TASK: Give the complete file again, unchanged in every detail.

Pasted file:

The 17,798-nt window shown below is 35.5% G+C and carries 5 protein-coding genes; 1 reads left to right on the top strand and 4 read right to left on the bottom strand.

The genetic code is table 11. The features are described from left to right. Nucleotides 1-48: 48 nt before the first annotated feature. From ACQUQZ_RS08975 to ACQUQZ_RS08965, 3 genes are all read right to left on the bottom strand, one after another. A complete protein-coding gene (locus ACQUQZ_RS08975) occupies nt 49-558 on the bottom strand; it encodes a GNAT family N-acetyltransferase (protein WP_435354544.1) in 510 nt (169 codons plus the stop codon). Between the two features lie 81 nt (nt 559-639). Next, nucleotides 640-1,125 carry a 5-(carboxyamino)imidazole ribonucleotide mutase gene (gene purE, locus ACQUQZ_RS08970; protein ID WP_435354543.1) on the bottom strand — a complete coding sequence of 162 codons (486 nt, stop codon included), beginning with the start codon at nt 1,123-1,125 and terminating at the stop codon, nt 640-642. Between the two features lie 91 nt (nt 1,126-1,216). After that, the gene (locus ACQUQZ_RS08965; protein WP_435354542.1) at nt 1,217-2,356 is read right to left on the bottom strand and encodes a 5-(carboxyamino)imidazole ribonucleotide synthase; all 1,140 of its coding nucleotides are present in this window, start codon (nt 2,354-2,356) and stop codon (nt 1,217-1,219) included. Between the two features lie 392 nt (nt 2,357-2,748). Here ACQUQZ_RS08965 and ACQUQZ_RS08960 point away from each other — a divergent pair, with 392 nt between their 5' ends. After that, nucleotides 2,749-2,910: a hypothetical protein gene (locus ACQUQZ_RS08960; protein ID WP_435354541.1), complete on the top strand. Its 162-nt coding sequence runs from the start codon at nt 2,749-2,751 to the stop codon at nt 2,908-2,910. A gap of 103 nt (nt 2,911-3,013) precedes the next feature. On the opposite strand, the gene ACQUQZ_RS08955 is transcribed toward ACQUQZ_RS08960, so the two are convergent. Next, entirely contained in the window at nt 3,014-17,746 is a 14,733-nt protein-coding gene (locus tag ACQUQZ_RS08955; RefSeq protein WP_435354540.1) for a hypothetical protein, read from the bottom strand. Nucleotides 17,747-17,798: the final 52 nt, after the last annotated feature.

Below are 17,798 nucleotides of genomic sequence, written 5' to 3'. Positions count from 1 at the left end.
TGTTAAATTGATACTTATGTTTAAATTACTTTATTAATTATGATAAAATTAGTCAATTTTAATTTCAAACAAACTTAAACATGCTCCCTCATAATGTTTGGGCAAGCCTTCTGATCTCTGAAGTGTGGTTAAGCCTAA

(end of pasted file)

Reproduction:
The 17,798-nt window shown below is 35.5% G+C and carries 5 protein-coding genes; 1 reads left to right on the top strand and 4 read right to left on the bottom strand.

The genetic code is table 11. The features are described from left to right. Nucleotides 1-48: 48 nt before the first annotated feature. From ACQUQZ_RS08975 to ACQUQZ_RS08965, 3 genes are all read right to left on the bottom strand, one after another. A complete protein-coding gene (locus ACQUQZ_RS08975) occupies nt 49-558 on the bottom strand; it encodes a GNAT family N-acetyltransferase (protein WP_435354544.1) in 510 nt (169 codons plus the stop codon). Between the two features lie 81 nt (nt 559-639). Next, nucleotides 640-1,125 carry a 5-(carboxyamino)imidazole ribonucleotide mutase gene (gene purE, locus ACQUQZ_RS08970; protein ID WP_435354543.1) on the bottom strand — a complete coding sequence of 162 codons (486 nt, stop codon included), beginning with the start codon at nt 1,123-1,125 and terminating at the stop codon, nt 640-642. Between the two features lie 91 nt (nt 1,126-1,216). After that, the gene (locus ACQUQZ_RS08965; protein WP_435354542.1) at nt 1,217-2,356 is read right to left on the bottom strand and encodes a 5-(carboxyamino)imidazole ribonucleotide synthase; all 1,140 of its coding nucleotides are present in this window, start codon (nt 2,354-2,356) and stop codon (nt 1,217-1,219) included. Between the two features lie 392 nt (nt 2,357-2,748). Here ACQUQZ_RS08965 and ACQUQZ_RS08960 point away from each other — a divergent pair, with 392 nt between their 5' ends. After that, nucleotides 2,749-2,910: a hypothetical protein gene (locus ACQUQZ_RS08960; protein ID WP_435354541.1), complete on the top strand. Its 162-nt coding sequence runs from the start codon at nt 2,749-2,751 to the stop codon at nt 2,908-2,910. A gap of 103 nt (nt 2,911-3,013) precedes the next feature. On the opposite strand, the gene ACQUQZ_RS08955 is transcribed toward ACQUQZ_RS08960, so the two are convergent. Next, entirely contained in the window at nt 3,014-17,746 is a 14,733-nt protein-coding gene (locus tag ACQUQZ_RS08955; RefSeq protein WP_435354540.1) for a hypothetical protein, read from the bottom strand. Nucleotides 17,747-17,798: the final 52 nt, after the last annotated feature.

Below are 17,798 nucleotides of genomic sequence, written 5' to 3'. Positions count from 1 at the left end.
TGTTAAATTGATACTTATGTTTAAATTACTTTATTAATTATGATAAAATTAGTCAATTTTAATTTCAAACAAACTTAAACATGCTCCCTCATAATGTTTGGGCAAGCCTTCTGATCTCTGAAGTGTGGTTAAGCCTAA